Tuesday 16 February 2010


I know it's hard to believe, but there's only two more episodes of David Puttnam's Century of Cinema, to go!

Next week: a brand new programme bringing the story of the movies up to date with a look at what's happened in the decade since the series was first broadcast.

Meanwhile, there are seats in all parts for the fifth installment of our centennial celebration of film, in which David Puttnam and I look at the British film industry.

You'll hear Ken Annakin and Richard Curtis talking about the Ealing studios and their classic comedies like The Ladykillers and Kind Hearts and Coronets; Richard Attenborough recollecting the work of the Crown Film Unit founded during WWII; Michael Caine on The Italian Job and Get Carter and Dirk Bogarde remembering the revolutionary impact of a new style of gritty filmmaking which began with The Blue Lamp and the groundbreaking - and heroic - Victim, the story about a gay barrister being blackmailed (made at a time when homosexuality was still illegal) as well as, in lighter vein, the 'Doctor' series that was a prelude to the rather more raucous Carry On films.

We also look at the Bond franchise and talk to Michael Apted who, when we made this series, was directing The World is Not Enough.

You can hear David Puttnam's Century of Cinema - 'Reel 5: The British Are Coming!' - on BBC Radio 2 at 10:30, and, if you miss the transmission this evening, it can be heard again for seven days via the BBC iPlayer.

And, until the transmission of tonight's episode, you've still a few hours left to catch 'Reel 4: Something for Everyone', which looks at some of the most popular and enduring movie genres.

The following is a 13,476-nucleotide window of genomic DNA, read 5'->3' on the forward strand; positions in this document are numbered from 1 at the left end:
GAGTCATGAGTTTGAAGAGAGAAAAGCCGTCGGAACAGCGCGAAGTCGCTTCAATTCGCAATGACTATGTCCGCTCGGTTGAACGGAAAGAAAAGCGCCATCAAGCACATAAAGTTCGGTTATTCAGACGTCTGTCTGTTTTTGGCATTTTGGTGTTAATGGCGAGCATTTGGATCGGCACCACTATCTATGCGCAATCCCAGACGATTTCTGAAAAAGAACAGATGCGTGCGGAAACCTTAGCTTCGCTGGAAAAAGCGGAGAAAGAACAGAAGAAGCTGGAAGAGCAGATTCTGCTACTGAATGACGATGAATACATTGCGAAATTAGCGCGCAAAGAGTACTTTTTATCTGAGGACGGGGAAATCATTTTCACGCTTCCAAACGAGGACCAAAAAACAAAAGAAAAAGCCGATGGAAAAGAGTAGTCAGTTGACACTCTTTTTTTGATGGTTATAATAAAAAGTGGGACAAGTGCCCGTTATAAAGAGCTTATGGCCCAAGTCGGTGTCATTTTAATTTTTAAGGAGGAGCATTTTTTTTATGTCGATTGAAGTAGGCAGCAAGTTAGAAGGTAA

Good Dog said...

I miss those Sunday afternoons watching the classic British movies. It’s one thing the BBC should be required to bring back as a service to the new generations who have missed them all. Those Ealing comedies were just genius, from:

“I shot an arrow in the air; she fell to earth in Berkeley Square.”


“I said nobody was to do Mrs. Lopsided!”

Years back, when I was writing articles about the RAF for a short while, I spent a fair bit of time down in the IWM archives, looking through all the material pertaining to the Royal Air Force Film Production Unit, which had been set up on the suggestion of Air Commodore Sir Harold Peake. It was utterly fascinating.

Unlike the Crown Film Unit who, with shorts like Coastal Command and Target for Tonight portrayed aircrews in a heroic light, the RAF FPU were more concerned with the everyday experiences of the servicemen and women. By the final years of the war they had four units operating around the world: No.1 RAF FPU based at Pinewood and using the air station as Benson; No.2 RAF FPU covering the Mediterranean theatre of operations; No.3 RAF FPU covering the Far East; and No.4 RAF FPU formed just months prior to D-Day to cover the invasion of Northern Europe.